Warm Up for the Training, First and Second Level Horse

The point of the warm-up is to take the restrictions away from your horse's body. So depending on the day, your warm-up could be as short as 10 minutes, or it could end up making up your entire ride.

  1. Since your horse has probably been standing in the stall, spend the first 5-10 minutes walking around on a loose rein.
  2. After walking around "on the buckle" for several minutes, pick up a contact so you can begin your warm-up.
  3. Focus on the first three ingredients in the Training Scale—Rhythm, Suppleness, and Connection. I always start my work on those first three ingredients on a large circle. Then if all goes well, I'll go large around the arena.
  4. Rhythm: As you walk, trot, and canter around, check that the rhythm is always regular and the tempo is neither too fast nor too slow.
  5. Suppleness: Spend as little or as much time as you need, suppling and relaxing your horse both mentally and physically. Work done in tension is a waste of time. When you supple your horse, you'll relax him physically. Once he’s physically relaxed, he'll relax mentally.

    In a nutshell, to supple your horse, bend his neck 7 inches to the inside of a neutral position (neutral is when his nose is in line with the crease in the middle of his chest) while you close your leg on the same side.

    Do a set of "three supples" which means you'll bend and straighten him three times quickly but smoothly. Then do nothing for 7 or 8 strides. Then do another set of "three supples".

  6. Connection: Use the "Connecting Half Halt" to put your horse on the bit. The "Connecting Half Halt" is the version of the basic Half Halt (a momentary closure of seat, legs, and hands) that puts your horse on the bit.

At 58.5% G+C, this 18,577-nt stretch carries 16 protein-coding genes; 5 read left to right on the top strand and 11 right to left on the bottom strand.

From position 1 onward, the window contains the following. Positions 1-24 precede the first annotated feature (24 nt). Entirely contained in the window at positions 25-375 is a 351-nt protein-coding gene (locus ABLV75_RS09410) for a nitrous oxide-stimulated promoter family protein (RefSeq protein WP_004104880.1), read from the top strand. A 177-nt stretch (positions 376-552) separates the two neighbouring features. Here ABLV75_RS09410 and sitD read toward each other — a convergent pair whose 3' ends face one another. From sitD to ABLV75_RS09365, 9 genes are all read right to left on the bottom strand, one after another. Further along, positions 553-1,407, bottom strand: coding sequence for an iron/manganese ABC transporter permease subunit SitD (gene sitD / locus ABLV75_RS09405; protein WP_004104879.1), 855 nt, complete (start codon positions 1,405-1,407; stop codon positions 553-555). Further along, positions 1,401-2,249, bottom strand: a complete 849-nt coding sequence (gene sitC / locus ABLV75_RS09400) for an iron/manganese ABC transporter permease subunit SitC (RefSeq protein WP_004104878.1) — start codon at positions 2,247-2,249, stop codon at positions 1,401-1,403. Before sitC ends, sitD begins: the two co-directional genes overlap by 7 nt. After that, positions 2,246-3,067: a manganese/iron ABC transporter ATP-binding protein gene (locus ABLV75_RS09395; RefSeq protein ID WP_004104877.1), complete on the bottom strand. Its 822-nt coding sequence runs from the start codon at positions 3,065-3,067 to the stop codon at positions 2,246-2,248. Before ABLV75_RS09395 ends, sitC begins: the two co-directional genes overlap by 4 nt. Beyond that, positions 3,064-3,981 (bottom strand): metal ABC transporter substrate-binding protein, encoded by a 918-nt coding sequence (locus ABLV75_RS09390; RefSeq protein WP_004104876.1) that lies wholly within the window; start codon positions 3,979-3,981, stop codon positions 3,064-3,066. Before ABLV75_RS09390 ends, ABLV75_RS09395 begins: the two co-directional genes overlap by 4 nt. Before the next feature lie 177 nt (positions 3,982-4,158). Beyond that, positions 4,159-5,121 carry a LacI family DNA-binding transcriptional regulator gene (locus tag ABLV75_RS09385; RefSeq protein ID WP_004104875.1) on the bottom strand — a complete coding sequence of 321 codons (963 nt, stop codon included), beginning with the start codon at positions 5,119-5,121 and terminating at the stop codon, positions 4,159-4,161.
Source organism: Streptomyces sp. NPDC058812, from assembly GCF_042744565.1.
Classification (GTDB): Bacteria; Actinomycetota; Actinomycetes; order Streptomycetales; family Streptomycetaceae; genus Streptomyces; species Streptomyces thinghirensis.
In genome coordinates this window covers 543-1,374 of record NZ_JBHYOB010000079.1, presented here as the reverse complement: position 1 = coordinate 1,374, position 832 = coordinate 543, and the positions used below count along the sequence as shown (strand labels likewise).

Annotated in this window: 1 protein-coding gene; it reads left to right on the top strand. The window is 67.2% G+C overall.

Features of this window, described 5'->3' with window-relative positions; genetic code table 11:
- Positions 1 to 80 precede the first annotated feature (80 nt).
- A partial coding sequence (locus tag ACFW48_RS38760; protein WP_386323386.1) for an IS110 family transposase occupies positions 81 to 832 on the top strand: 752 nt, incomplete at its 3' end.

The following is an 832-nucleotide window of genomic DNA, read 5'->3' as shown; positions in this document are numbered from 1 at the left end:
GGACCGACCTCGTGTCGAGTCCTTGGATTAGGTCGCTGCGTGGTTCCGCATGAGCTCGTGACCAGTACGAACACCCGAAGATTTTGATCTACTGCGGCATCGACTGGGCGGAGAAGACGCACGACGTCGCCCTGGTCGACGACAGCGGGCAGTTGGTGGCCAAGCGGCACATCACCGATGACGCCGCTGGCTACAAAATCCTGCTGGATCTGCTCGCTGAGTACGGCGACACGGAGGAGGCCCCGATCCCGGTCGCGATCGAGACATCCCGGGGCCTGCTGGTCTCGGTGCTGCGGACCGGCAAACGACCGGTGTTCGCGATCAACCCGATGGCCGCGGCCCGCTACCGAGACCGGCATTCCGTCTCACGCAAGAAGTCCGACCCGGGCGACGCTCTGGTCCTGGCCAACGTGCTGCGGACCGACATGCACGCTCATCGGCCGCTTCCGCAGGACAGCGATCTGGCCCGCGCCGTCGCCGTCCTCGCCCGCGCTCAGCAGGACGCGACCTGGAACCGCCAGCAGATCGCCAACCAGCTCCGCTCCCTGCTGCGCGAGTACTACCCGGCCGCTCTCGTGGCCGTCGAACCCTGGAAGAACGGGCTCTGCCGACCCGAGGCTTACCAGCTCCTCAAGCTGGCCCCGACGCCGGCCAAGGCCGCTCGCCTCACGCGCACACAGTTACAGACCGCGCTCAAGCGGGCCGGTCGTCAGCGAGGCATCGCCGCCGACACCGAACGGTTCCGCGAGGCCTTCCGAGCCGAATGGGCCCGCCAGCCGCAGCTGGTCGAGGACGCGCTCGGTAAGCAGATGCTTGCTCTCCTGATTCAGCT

Close your legs as if asking for a lengthening, close your outside hand in a fist to capture and recycle the energy back to the hind legs, and keep the neck straight by giving 3-4 little squeezes or vibrations on the inside rein. The connecting half halt lasts approximately three seconds. During those three seconds, you "Add, add, add" hind legs through your closed outside hand while maintaining flexion at the poll to the inside.
    In warm-up, I connect my horse and ride him either long and low, or if he tends to be heavy on the forehand, I ride in a "horizontal balance" with his topline is parallel to the ground.

  7. When things fall apart, always go back to the beginning of the training scale. First, reestablish regular rhythm. Then, supple your horse. Finally, ask for connection.
  8. While focusing on rhythm, suppleness and connection, it’s appropriate to ask the training level horse to do school figures like circles, serpentines, and shallow loops.

    The first and second level horse also can do school figures as well as leg-yields, and rubber band exercises like gentle lengthenings, and then coming back to the working gait.

  9. Many people do a lot of transitions from gait to gait in the warm-up. Personally, I think your horse needs to be warmed up sufficently first before you can expect him to do good transitions. So, I save schooling the transitions until the second phase of my work after the warm-up is complete.

A Happy Horse

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Comment by Valentina Escobar-Gonzalez on March 2, 2010 at 7:23am
Thank you for the tips. I just started dressage lessons and I feel I need more direction. I am so used to writing about the scientific aspect of horses that I am finally allowing myself to ride about them!
Thanks again, Valentina

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